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When Colgate-Palmolive, parent company of Hill's Pet Nutrition, reported its fourth-quarter 2012 results last week, they included a worrisome sign for Hill's: While sales and profit had both increased for the parent company, Hill's sales declined 1% while operating profit decreased 2%, according to the Wall Street Journal (WSJ).
This, unfortunately, is not a new trend for Hill's, which WSJ writer Serena NG says accounts for nearly US$1 for every US$7 in sales and profit for Colgate-Palmolive. The petfood division has had a long run of "lackluster performance," she writes, because it's on the "wrong side of a shift in consumer taste," especially with its main brand, Science Diet.
That shift is fairly well known to our industry: consumers wanting the same type of ingredients and foods for their pets as they're seeking for themselves and their human family members. That includes products and ingredients perceived as more natural, fresher, locally sourced (or at least transparently sourced) and the like. "The image of lab-engineered nutrition like Hill's has become a liability in an age where the new mark of quality is organic or natural, and the brand has lost market share," Ng writes.
She includes a similar sentiment from Javier Escalante, an analyst with Consumer Edge Research: "People now think of Science Diet as something artificial and not natural."
Hill's response to this market perception and declining performance is to launch a brand new line, Ideal Balance, which will be on store shelves in March and include ingredients such as chicken, salmon, fruits and vegetables with no corn, wheat or soy. The company is also reformulating the Science Diet line to feature meats and natural ingredients and move away from using by-products and other ingredients that consumers (often wrongly) perceive as artificial. (Anyone visiting Global Pet Expo in Orlando February 20-22 will probably see some of these new lines and formulations.)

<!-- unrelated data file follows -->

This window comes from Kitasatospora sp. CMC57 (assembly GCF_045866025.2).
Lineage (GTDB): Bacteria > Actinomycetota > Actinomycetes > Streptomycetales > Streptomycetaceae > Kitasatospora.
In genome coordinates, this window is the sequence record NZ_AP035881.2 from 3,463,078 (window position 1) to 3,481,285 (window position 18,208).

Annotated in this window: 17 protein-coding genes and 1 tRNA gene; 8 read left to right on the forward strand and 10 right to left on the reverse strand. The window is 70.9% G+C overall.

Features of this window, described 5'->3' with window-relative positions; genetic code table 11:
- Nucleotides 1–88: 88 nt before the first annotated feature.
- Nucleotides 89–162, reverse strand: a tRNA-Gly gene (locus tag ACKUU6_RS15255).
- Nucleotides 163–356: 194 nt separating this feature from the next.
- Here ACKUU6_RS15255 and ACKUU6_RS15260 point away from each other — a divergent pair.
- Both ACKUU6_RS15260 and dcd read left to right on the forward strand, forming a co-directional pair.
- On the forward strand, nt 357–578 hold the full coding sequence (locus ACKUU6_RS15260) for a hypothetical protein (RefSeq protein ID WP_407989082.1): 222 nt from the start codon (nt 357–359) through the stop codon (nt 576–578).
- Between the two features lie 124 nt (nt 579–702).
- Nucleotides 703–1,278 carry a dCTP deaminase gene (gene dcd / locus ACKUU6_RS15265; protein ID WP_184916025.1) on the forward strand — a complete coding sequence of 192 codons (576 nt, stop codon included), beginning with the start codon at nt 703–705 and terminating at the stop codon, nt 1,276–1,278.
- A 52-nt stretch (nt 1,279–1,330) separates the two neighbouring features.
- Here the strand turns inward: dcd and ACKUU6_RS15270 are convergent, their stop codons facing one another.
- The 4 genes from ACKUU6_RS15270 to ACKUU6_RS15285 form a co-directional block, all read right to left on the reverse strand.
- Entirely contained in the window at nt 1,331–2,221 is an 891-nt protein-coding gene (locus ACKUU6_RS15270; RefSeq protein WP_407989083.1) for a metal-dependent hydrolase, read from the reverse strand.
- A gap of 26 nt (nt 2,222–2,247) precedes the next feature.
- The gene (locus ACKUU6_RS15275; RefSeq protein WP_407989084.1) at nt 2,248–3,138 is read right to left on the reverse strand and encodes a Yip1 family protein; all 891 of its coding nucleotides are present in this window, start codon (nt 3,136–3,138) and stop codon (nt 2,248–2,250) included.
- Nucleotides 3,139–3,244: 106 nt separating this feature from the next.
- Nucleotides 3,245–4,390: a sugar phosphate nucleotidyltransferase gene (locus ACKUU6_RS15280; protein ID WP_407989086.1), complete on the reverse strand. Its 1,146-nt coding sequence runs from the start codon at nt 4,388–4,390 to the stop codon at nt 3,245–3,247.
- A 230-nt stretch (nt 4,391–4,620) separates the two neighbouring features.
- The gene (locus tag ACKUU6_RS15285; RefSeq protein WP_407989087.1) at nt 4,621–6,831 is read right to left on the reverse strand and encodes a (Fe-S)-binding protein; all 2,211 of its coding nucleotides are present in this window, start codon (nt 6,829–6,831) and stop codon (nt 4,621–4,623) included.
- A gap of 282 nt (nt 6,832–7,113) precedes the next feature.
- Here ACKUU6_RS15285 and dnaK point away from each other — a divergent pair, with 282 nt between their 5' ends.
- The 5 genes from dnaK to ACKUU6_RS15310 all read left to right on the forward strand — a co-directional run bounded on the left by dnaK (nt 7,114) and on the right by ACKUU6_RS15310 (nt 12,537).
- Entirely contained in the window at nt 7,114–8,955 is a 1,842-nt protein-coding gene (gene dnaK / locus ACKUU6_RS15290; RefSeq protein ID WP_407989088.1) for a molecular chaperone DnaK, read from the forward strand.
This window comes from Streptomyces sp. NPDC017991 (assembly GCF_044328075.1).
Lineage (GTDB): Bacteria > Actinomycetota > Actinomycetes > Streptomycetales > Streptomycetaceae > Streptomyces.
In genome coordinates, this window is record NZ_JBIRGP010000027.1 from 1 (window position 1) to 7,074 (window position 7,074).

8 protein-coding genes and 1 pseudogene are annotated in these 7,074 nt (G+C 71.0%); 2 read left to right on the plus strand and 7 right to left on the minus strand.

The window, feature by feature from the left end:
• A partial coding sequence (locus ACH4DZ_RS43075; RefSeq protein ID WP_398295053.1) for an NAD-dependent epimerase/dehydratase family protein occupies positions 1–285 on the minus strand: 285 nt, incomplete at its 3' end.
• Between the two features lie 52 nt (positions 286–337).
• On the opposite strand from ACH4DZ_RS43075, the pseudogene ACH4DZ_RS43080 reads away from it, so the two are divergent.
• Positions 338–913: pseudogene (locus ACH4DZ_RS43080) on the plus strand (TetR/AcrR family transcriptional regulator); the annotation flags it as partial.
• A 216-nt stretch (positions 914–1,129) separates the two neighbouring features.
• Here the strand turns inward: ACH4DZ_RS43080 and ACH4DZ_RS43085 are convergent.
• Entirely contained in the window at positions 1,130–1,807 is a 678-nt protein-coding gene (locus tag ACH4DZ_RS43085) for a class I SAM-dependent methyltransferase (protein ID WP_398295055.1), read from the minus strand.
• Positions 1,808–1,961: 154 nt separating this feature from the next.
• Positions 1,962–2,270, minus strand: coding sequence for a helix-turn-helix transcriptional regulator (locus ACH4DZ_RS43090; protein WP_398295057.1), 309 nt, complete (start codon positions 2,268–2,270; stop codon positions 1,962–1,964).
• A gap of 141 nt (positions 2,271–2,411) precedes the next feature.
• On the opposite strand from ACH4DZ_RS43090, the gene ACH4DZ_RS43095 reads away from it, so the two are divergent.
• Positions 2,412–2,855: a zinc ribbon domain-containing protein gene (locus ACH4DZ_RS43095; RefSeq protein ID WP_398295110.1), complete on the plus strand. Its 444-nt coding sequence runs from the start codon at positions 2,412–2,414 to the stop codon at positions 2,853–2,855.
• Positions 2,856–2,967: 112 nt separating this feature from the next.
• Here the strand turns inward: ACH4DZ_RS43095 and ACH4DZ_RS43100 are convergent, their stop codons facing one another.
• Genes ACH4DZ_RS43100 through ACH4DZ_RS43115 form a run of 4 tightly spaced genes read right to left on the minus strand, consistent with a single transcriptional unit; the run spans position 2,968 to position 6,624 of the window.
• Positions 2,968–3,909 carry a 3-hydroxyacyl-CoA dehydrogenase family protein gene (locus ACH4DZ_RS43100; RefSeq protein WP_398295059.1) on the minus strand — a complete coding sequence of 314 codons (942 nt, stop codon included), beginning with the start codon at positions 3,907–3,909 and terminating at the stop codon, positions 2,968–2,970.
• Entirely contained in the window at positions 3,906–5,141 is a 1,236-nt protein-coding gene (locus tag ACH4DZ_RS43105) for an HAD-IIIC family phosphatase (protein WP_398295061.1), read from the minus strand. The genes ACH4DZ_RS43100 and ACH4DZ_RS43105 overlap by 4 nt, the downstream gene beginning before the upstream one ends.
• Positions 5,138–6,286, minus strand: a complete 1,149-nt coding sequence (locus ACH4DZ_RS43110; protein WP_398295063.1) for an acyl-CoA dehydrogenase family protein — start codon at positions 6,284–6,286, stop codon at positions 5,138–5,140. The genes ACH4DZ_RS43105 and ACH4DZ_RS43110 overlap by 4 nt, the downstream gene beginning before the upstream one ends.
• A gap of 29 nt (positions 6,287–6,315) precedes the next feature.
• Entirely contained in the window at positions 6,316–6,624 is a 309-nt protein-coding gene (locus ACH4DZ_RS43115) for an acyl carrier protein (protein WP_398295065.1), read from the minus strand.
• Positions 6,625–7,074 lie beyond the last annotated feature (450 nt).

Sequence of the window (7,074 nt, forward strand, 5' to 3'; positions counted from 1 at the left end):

Only time -- and the market -- will tell if Hill's efforts will be enough. Because that shift in preference for certain types of ingredients and products is not the only change among consumers, especially in developed markets like the US. Other changes are upon us, and they may have an even greater impact on what and how pet owners buy petfood.
In a recent blog, Leslie May, owner of pet consultancy Pawsible Marketing, highlighted trends she believes are harbingers of a "transitional and maturing phase" for the pet industry, including the demand for healthier and organic petfoods and treats, along with species- and lifestyle-specific petfoods. Other trends that might affect petfood include:
None of these are particularly new or surprising; and in fact, many petfood manufacturers are already dealing with or even embracing some of these trends. But with all of them coming at once, I tend to agree with May that we may be seeing a sea change in the pet industry, including for petfood. While that may make some people anxious, remember that great change often brings great opportunity, too.